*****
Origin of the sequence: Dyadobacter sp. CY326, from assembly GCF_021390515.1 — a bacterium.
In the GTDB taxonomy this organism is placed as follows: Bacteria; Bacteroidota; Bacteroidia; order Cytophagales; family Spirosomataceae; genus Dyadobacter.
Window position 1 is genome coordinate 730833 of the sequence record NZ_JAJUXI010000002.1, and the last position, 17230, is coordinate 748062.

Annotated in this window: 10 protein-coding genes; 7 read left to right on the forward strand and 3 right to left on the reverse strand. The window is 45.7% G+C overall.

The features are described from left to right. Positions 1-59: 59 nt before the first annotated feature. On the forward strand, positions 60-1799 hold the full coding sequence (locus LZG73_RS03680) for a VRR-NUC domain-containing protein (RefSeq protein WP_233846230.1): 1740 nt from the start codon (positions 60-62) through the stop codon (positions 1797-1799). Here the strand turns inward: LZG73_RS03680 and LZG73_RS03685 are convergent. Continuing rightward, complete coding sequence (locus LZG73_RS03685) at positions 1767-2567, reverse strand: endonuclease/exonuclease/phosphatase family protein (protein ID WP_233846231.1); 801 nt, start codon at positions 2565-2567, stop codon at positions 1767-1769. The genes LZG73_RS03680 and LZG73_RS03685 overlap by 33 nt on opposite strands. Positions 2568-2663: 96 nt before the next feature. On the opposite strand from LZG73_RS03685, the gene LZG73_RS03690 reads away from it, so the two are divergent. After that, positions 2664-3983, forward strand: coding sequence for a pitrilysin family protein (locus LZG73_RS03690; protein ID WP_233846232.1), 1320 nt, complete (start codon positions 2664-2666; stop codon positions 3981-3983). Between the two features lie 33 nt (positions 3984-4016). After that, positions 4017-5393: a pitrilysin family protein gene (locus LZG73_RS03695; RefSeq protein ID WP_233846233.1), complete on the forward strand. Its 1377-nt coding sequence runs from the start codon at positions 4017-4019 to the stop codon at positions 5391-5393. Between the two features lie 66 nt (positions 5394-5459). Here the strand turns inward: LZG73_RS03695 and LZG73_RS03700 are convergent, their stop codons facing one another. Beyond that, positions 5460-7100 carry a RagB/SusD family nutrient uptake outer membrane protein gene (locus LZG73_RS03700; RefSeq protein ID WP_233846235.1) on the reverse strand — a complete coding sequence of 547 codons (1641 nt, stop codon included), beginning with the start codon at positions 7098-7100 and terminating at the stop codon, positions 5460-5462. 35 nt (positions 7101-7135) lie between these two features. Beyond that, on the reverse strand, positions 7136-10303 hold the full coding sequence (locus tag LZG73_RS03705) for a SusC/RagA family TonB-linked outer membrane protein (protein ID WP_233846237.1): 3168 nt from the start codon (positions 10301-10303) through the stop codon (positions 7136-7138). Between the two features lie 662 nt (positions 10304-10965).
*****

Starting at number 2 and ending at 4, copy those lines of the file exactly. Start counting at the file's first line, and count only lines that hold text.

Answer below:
In the GTDB taxonomy this organism is placed as follows: Bacteria; Bacteroidota; Bacteroidia; order Cytophagales; family Spirosomataceae; genus Dyadobacter.
Window position 1 is genome coordinate 730833 of the sequence record NZ_JAJUXI010000002.1, and the last position, 17230, is coordinate 748062.

Annotated in this window: 10 protein-coding genes; 7 read left to right on the forward strand and 3 right to left on the reverse strand. The window is 45.7% G+C overall.